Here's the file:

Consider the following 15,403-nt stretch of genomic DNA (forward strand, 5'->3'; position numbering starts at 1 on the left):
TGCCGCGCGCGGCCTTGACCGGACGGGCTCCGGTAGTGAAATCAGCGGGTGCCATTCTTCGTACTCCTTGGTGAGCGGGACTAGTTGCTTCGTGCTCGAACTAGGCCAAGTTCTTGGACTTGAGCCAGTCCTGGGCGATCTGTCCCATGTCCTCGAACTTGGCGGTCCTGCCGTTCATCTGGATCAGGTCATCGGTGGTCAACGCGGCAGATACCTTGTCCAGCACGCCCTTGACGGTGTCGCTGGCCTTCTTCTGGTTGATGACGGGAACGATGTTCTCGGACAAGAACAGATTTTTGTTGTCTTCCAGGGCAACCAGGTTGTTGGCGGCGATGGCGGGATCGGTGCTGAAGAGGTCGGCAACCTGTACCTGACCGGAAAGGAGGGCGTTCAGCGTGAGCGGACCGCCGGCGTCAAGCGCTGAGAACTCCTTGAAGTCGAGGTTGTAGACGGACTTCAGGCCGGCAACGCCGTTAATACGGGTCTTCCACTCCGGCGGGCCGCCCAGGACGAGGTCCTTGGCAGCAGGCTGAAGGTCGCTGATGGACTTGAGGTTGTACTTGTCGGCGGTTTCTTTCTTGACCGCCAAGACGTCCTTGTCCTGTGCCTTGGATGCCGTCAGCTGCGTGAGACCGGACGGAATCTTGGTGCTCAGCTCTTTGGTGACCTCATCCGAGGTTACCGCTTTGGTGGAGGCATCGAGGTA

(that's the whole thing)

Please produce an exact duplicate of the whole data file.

Consider the following 15,403-nt stretch of genomic DNA (forward strand, 5'->3'; position numbering starts at 1 on the left):
TGCCGCGCGCGGCCTTGACCGGACGGGCTCCGGTAGTGAAATCAGCGGGTGCCATTCTTCGTACTCCTTGGTGAGCGGGACTAGTTGCTTCGTGCTCGAACTAGGCCAAGTTCTTGGACTTGAGCCAGTCCTGGGCGATCTGTCCCATGTCCTCGAACTTGGCGGTCCTGCCGTTCATCTGGATCAGGTCATCGGTGGTCAACGCGGCAGATACCTTGTCCAGCACGCCCTTGACGGTGTCGCTGGCCTTCTTCTGGTTGATGACGGGAACGATGTTCTCGGACAAGAACAGATTTTTGTTGTCTTCCAGGGCAACCAGGTTGTTGGCGGCGATGGCGGGATCGGTGCTGAAGAGGTCGGCAACCTGTACCTGACCGGAAAGGAGGGCGTTCAGCGTGAGCGGACCGCCGGCGTCAAGCGCTGAGAACTCCTTGAAGTCGAGGTTGTAGACGGACTTCAGGCCGGCAACGCCGTTAATACGGGTCTTCCACTCCGGCGGGCCGCCCAGGACGAGGTCCTTGGCAGCAGGCTGAAGGTCGCTGATGGACTTGAGGTTGTACTTGTCGGCGGTTTCTTTCTTGACCGCCAAGACGTCCTTGTCCTGTGCCTTGGATGCCGTCAGCTGCGTGAGACCGGACGGAATCTTGGTGCTCAGCTCTTTGGTGACCTCATCCGAGGTTACCGCTTTGGTGGAGGCATCGAGGTA